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Most of the film takes place in that church, which is the film’s solution to the problem of a low budget. Apart from having to confine itself to its quarters, and a slight tendency to repeat its computer animations on Waltz’s screens, it never betrays signs of cheapness. But a film stuck in one place needs some other form of momentum to compensate for the limited ground covered geographically. We never seem to be getting anywhere, in terms of narrative, character, theme or anything else. This inertia means that the movie can actually end with a sunset and still not feel like it has a proper ending.

 

The Children are Watching

Posted in FILM with tags , , , , on October 3, 2014 by dcairns

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Amazing images from Welles’s THE TRIAL. I was in the mood for some Welles, in preparation for a lecture, but I’ve seen all the major ones quite a lot. However, Fiona announced that she had never seen all of THE TRIAL, so that gave me the chance to see it anew, through her eyes.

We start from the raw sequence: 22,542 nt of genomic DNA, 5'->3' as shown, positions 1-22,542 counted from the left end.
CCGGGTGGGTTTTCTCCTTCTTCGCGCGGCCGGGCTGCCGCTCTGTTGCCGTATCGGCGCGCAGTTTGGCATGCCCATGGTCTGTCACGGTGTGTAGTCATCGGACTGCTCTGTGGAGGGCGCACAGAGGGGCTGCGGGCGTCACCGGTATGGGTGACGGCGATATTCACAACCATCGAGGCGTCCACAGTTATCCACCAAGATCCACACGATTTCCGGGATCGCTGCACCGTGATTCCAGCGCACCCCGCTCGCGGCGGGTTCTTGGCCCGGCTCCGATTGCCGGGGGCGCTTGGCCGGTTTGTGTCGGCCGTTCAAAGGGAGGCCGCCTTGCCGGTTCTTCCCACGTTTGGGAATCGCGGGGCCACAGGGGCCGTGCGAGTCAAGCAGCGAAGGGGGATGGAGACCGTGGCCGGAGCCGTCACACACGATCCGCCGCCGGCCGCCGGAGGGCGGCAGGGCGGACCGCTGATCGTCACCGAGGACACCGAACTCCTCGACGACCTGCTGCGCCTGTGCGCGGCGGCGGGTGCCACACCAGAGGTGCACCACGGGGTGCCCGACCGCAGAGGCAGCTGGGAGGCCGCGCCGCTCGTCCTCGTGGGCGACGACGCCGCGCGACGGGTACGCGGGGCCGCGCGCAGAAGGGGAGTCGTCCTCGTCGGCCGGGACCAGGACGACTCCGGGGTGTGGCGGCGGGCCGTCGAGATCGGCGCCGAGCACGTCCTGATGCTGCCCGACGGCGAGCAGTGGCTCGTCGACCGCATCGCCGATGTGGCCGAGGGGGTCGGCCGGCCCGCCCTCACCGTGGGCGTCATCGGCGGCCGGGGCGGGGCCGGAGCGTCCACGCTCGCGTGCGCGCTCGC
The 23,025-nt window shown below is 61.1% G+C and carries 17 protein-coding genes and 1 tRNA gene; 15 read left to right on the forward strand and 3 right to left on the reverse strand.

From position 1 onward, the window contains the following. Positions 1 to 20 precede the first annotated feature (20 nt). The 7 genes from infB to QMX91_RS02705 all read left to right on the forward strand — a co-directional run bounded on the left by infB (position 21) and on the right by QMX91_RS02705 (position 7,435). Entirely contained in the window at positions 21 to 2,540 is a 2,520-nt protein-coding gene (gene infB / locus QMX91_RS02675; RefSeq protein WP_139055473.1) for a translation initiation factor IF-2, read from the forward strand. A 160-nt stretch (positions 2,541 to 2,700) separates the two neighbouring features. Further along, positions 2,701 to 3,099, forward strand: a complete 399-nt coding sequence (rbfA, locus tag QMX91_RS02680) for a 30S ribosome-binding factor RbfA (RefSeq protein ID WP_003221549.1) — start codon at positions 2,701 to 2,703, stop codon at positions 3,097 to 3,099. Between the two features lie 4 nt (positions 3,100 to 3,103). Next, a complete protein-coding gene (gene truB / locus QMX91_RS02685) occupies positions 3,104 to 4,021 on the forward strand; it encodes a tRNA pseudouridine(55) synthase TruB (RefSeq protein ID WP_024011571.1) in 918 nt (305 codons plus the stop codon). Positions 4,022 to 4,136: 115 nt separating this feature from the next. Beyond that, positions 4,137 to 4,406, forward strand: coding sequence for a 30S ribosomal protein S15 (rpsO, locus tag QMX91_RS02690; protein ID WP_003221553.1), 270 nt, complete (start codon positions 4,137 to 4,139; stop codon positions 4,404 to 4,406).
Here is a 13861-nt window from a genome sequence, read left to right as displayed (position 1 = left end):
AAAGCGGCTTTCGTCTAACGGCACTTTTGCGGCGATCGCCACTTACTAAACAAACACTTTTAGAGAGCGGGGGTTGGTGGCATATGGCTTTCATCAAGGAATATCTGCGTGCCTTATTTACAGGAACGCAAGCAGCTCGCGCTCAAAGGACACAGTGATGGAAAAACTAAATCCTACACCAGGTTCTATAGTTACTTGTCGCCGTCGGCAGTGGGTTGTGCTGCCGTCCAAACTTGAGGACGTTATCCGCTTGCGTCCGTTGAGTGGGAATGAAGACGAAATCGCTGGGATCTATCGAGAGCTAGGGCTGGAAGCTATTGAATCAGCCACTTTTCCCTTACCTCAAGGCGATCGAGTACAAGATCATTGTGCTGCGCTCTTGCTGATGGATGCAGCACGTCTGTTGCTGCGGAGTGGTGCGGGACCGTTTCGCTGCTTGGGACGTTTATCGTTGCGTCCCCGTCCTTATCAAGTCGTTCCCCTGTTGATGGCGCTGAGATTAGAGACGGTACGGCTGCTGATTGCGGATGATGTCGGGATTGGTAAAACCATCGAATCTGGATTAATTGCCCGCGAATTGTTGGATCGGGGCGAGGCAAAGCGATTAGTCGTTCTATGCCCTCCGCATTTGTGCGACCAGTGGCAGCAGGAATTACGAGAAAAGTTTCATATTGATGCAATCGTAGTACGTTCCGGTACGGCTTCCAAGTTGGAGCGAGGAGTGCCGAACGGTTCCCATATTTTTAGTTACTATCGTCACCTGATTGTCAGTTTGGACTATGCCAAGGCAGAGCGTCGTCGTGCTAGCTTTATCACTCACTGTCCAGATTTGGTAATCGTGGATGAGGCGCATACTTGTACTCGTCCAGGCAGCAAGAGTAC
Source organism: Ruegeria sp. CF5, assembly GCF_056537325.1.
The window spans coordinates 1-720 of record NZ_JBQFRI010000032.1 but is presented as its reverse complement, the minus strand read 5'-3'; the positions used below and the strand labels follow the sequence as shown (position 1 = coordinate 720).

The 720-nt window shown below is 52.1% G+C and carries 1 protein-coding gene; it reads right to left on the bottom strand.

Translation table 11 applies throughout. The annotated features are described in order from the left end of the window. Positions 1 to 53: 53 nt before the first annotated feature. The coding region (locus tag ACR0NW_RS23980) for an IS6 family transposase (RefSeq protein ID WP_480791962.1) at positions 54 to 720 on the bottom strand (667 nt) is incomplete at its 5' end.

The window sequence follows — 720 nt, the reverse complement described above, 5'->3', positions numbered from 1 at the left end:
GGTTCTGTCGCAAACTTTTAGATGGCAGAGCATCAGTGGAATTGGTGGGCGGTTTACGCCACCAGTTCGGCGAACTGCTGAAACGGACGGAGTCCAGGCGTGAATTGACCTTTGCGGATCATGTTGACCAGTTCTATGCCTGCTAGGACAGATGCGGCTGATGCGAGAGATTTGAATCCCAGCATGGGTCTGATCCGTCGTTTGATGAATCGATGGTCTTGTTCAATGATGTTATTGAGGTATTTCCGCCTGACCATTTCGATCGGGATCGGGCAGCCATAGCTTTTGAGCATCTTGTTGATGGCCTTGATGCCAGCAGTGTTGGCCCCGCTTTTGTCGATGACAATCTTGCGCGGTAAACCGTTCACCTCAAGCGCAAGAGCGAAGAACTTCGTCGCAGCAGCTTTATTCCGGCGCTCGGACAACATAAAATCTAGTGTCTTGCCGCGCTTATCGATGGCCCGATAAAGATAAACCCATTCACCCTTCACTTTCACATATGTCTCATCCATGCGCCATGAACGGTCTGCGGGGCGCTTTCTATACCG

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The Canal + DVD is pin-sharp. “You can see Romy Schneider’s little blonde moustache hairs!” exclaimed Fiona. Sharpness is conducive to the film’s dreamlike atmosphere. My friend Colin Cowie, while not really liking the film, did admit it had the best evocation of dream logic, narrative, feeling. “In real life, you can sort of walk around things and say, I see now — it’s not like that at all. But in dreams, everything is –” and he shoved his face right into mine to illustrate the dream-perception problem.